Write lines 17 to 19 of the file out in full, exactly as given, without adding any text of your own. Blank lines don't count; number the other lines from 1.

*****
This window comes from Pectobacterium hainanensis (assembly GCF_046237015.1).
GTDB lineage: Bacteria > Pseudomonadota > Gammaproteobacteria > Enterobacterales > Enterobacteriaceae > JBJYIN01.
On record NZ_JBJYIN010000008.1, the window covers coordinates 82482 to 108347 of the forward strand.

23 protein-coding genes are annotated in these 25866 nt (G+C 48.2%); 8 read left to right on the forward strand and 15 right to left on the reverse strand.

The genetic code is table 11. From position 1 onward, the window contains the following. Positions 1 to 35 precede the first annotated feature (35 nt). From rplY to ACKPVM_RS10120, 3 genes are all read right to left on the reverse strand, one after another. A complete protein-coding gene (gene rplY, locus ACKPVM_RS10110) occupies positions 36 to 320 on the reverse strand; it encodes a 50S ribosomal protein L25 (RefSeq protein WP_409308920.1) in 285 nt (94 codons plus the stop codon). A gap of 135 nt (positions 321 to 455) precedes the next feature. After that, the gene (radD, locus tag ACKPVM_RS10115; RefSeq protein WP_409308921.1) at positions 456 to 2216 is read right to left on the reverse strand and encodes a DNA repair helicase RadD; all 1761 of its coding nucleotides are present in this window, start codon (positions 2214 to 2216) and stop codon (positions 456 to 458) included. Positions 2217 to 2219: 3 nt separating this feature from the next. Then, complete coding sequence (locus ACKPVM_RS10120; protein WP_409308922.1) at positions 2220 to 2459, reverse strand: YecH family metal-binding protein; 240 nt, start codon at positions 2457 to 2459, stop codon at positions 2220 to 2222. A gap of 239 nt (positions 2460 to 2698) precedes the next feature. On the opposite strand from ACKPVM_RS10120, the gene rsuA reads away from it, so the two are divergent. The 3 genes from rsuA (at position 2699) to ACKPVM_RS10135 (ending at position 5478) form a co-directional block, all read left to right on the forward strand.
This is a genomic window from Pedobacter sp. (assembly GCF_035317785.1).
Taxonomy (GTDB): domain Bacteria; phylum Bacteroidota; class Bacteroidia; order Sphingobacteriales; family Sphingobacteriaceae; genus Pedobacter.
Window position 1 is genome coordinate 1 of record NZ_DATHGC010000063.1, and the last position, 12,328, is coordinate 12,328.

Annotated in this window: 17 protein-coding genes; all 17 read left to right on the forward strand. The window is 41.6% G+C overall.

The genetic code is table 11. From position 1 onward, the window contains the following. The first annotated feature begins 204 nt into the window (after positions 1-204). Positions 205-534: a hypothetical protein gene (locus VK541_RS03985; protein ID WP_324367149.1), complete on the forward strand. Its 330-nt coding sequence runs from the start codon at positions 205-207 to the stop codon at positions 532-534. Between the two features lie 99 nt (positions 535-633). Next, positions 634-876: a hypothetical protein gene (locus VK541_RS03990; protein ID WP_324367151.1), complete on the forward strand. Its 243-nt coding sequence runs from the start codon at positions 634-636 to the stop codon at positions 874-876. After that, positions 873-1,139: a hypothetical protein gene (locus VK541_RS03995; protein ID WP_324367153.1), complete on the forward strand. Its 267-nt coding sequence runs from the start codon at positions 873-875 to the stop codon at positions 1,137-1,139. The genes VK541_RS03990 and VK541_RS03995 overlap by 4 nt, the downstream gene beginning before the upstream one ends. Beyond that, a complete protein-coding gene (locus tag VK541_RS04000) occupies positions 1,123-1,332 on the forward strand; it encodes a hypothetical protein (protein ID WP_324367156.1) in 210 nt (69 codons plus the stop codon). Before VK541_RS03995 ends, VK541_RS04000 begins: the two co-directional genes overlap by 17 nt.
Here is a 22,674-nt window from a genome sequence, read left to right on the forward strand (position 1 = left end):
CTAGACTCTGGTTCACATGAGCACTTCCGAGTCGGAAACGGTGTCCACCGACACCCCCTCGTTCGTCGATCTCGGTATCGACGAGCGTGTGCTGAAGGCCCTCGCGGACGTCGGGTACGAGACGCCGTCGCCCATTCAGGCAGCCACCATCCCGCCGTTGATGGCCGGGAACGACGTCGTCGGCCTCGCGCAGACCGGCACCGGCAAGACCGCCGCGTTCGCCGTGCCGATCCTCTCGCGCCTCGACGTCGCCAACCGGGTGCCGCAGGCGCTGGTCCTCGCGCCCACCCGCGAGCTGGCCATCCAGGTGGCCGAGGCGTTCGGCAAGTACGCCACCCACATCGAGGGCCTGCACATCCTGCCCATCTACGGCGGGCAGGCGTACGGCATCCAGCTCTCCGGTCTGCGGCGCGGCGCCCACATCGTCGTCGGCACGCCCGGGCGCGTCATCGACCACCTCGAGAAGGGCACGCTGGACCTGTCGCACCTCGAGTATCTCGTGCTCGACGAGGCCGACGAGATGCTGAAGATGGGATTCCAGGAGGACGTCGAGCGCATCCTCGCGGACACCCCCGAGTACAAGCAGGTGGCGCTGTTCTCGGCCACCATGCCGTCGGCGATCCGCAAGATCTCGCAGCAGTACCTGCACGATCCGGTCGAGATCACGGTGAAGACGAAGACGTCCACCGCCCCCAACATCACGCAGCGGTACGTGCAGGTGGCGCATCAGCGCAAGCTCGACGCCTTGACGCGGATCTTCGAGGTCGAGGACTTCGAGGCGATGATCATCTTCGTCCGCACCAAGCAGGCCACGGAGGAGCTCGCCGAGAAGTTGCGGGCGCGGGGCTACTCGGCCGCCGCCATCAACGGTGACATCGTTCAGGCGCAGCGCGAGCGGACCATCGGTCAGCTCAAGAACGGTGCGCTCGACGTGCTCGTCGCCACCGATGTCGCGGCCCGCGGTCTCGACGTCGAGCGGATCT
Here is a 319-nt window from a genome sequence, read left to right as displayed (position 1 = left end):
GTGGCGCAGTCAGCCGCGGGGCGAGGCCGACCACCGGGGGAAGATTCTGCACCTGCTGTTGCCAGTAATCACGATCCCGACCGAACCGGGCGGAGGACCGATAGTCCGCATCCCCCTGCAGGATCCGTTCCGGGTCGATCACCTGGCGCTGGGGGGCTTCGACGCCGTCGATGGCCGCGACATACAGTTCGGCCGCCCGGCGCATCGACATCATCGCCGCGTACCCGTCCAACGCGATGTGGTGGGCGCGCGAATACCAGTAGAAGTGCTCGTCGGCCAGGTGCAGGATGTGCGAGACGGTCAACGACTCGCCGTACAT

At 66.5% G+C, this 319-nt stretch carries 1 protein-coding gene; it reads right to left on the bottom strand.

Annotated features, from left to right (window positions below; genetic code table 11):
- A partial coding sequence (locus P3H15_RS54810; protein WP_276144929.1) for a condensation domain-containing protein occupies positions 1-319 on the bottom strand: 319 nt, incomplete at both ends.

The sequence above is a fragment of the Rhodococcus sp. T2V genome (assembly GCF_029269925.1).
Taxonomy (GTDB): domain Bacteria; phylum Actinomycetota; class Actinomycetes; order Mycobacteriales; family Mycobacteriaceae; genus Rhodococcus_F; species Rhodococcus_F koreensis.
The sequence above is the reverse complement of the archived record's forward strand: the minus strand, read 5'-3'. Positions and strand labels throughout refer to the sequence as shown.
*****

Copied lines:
- A partial coding sequence (locus P3H15_RS54810; protein WP_276144929.1) for a condensation domain-containing protein occupies positions 1-319 on the bottom strand: 319 nt, incomplete at both ends.

The sequence above is a fragment of the Rhodococcus sp. T2V genome (assembly GCF_029269925.1).
Taxonomy (GTDB): domain Bacteria; phylum Actinomycetota; class Actinomycetes; order Mycobacteriales; family Mycobacteriaceae; genus Rhodococcus_F; species Rhodococcus_F koreensis.